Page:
Pituitary adenomas can be asymptomatic, and pituitary tumor apoplexy may be the first indication that an adenoma is present. Pituitary tumor apoplexy is thought to be due to a rapidly growing tumor that exceeds its vascular supply while another hypothesis involves the compression of portal vessels by the growing mass leading to ischemic necrosis with or without hemorrhage [5]. Apoplexy is characterized by an abrupt headache, nausea, vomiting, diminished visual acuity, visual field deficit, ocular paresis, ophthalmoplegia, and altered consciousness [57]. Of these symptoms, headache is the most common. In this particular case, headache was the only symptom experienced by the patient. Despite suprasellar extension of the pituitary mass touching the optic chiasm, the patient presented with no clinically apparent visual problems or deficits. If the patient had any visual abnormalities or altered mental status in association with the pituitary mass, surgical resection of the mass through a transsphenoidal approach would be indicated. This approach has been shown to improve outcomes and significantly improve visual deficits [57].

Surgical intervention is indicated in a majority of pituitary apoplexy cases, but conservative management can be used for select cases. Correction of electrolyte imbalances, hemodynamic stabilization, and corticosteroid repletion are among the most important initial interventions [5]. None of these were indicated in our particular case. Patients with stable, improving, or no visual symptoms can be conservatively managed. If there is biochemical evidence of a prolactinoma during the workup, medical management with a dopamine agonist has been shown to have excellent response rates [5]. This finding is why the decision was made to give cabergoline treatment to the patient in our case; however this was started at the 7-week mark. The elevation of prolactin in this patient was modest which suggests that his hyperprolactinemia may be due to stalk effect or an inefficient macroprolactinoma. Macroprolactinomas are >1.0 cm and present with symptoms of hypogonadism in approximately 80% of male patients. They are usually associated with serum prolactin levels > 250 ng/mL, and levels > 500 ng/mL make the diagnosis almost certain [8].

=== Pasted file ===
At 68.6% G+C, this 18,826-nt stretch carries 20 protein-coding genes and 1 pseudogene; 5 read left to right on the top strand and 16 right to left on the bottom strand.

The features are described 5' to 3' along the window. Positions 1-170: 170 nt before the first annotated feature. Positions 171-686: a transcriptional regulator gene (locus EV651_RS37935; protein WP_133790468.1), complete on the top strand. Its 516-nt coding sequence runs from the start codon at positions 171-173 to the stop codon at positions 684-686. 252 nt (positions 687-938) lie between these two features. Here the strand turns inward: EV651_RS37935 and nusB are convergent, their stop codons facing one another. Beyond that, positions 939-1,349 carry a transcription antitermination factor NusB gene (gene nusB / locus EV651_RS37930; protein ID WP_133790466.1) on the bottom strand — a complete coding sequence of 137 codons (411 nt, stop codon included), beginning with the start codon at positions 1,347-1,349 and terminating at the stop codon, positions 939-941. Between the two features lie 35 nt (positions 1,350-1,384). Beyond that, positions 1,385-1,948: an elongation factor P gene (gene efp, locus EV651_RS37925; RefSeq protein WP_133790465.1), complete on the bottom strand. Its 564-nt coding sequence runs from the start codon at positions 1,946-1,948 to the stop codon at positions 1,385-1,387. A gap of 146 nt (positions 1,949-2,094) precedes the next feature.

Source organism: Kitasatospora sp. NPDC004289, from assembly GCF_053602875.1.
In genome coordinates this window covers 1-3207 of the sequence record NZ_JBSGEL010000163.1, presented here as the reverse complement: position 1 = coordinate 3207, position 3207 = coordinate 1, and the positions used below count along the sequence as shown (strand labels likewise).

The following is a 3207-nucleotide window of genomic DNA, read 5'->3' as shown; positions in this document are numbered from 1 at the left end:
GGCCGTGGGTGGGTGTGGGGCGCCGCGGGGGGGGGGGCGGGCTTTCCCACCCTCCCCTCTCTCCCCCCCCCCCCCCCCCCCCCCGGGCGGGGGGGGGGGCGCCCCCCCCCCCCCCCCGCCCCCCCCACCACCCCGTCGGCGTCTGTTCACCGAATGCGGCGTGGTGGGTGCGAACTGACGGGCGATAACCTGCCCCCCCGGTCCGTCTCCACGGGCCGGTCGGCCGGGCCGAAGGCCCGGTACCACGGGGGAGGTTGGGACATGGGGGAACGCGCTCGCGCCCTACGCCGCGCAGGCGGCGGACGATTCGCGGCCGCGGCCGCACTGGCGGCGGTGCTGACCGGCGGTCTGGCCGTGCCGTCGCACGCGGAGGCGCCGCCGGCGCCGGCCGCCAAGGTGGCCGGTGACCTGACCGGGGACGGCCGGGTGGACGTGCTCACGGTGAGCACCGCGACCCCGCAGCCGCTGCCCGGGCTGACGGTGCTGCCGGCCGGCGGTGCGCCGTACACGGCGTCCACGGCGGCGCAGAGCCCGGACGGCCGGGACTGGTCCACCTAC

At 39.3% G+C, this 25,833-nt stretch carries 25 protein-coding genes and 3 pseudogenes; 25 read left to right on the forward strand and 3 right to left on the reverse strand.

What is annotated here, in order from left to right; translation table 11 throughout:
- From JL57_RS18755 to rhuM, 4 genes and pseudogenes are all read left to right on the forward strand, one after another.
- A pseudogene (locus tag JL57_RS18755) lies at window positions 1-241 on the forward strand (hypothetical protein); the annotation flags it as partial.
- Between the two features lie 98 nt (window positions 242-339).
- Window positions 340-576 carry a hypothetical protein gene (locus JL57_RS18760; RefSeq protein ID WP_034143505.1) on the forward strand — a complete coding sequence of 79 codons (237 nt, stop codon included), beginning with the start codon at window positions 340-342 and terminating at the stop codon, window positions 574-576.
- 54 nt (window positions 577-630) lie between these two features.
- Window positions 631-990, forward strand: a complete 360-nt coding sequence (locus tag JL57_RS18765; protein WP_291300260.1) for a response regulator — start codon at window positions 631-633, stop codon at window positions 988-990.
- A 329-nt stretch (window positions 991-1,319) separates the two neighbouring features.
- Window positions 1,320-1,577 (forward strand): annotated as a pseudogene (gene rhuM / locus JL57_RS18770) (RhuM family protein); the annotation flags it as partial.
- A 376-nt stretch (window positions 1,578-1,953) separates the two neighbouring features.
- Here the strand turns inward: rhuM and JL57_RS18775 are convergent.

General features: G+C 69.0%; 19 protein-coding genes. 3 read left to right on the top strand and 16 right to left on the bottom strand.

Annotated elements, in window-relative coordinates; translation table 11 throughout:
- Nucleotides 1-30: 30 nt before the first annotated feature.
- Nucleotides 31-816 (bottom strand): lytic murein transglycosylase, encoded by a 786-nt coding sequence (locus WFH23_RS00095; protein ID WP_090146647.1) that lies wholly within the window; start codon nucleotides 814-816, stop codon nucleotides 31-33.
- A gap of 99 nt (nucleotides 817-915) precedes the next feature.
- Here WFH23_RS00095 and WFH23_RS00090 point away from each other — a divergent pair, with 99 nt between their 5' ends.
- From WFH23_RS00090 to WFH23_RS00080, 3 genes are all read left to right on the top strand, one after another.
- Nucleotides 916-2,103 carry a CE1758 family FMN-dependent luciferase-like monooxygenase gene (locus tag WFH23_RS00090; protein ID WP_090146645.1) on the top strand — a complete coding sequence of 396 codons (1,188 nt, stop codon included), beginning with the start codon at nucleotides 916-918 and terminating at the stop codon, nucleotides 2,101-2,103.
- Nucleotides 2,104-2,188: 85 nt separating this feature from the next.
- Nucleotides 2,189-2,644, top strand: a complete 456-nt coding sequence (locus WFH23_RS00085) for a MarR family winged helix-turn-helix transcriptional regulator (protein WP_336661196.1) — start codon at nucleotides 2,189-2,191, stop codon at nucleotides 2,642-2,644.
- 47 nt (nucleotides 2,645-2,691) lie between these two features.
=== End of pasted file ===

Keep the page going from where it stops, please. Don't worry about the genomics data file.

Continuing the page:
Stalk effect typically presents with prolactin levels of 30–200 ng/mL, and this elevation is attributed to diminished dopaminergic inhibition [9]. With findings of a deviated pituitary stalk and modest prolactin elevations, stalk effect is definitely a potential cause. However, the size of the patient’s pituitary adenoma along with increasing prolactin levels can also suggest a macroprolactinoma. Hypogonadism symptoms are not present in every patient with a macroprolactinoma, and modestly elevated prolactin levels may reflect an inefficient macroprolactinoma. Definitively establishing the pituitary adenoma as a macroprolactinoma requires immunohistochemistry [10]. While we cannot determine the exact cause of our patient’s hyperprolactinemia, there is no doubt that the size of his pituitary adenoma decreased.

The regression and disappearance of pituitary adenomas following apoplexy are commonly reported after patients are medically or surgically treated. However, the rapidity of resolution is unknown. Apoplexy has been shown to decrease the production of pituitary hormones released by functioning pituitary adenomas, leading to spontaneous resolution of symptoms and in some cases leading to hypopituitarism [11, 12].

The subsiding of hormonal effects associated with acromegaly and Cushing’s disease has been reported [13, 14]. We did not appreciate similar findings. Our case involves a functional pituitary macroadenoma, with no symptoms associated with the elevated hormone levels, which began regressing without any treatment. Given our patient’s clinical findings and endocrine profile, the appropriate management with carbergoline was initiated. If the patient had presented to us at a time point more than seven weeks after his initial presentation, the clot in his pituitary may have already fully resolved. We cannot say for sure, but, as previous cases have shown, complete resolution following an apoplectic event without significant treatment is possible. With this particular case representing the spontaneous regression of a pituitary macroadenoma associated with hyperprolactinemia, the follow-up in this patient will be critical to see how cabergoline contributes to the further regression of this tumor. Additionally, documenting the clinical course in a larger group of pituitary apoplexy patients that are monitored conservatively will prove beneficial in identifying course variation, and perhaps predict those factors that predict monitoring or surgery.

Conflict of Interests

The authors declare that there is no conflict of interests regarding the publication of this paper.


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Copyright © 2015 Devon L. Jackson and Jamie J. Van Gompel. This is an open access article distributed under the Creative Commons Attribution License, which permits unrestricted use, distribution, and reproduction in any medium, provided the original work is properly cited.